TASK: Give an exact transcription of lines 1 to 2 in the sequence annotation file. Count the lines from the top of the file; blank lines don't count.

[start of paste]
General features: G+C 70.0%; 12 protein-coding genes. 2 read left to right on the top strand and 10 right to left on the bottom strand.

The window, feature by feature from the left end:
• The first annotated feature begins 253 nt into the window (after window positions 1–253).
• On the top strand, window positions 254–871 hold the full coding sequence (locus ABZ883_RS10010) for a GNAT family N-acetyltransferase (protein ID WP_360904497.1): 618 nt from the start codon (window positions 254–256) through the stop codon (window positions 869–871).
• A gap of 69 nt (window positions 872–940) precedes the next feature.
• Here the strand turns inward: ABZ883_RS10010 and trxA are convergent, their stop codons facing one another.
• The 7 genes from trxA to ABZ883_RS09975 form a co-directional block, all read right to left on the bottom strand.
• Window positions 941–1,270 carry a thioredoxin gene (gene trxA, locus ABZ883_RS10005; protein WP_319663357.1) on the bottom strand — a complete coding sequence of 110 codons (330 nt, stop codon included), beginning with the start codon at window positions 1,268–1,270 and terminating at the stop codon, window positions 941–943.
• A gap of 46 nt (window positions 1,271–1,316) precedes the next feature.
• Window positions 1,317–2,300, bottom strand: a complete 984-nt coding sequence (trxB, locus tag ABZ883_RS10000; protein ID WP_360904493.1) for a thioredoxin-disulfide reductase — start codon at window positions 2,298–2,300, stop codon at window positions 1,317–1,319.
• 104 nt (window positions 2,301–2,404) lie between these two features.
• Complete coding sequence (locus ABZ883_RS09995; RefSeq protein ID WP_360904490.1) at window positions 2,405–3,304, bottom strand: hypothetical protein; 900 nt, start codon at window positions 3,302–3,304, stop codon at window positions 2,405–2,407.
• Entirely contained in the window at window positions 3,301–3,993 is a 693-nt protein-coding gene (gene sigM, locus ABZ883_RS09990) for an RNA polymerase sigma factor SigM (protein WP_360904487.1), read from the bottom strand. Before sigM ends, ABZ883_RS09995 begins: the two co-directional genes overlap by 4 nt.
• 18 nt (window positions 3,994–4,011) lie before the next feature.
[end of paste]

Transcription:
General features: G+C 70.0%; 12 protein-coding genes. 2 read left to right on the top strand and 10 right to left on the bottom strand.

The window, feature by feature from the left end: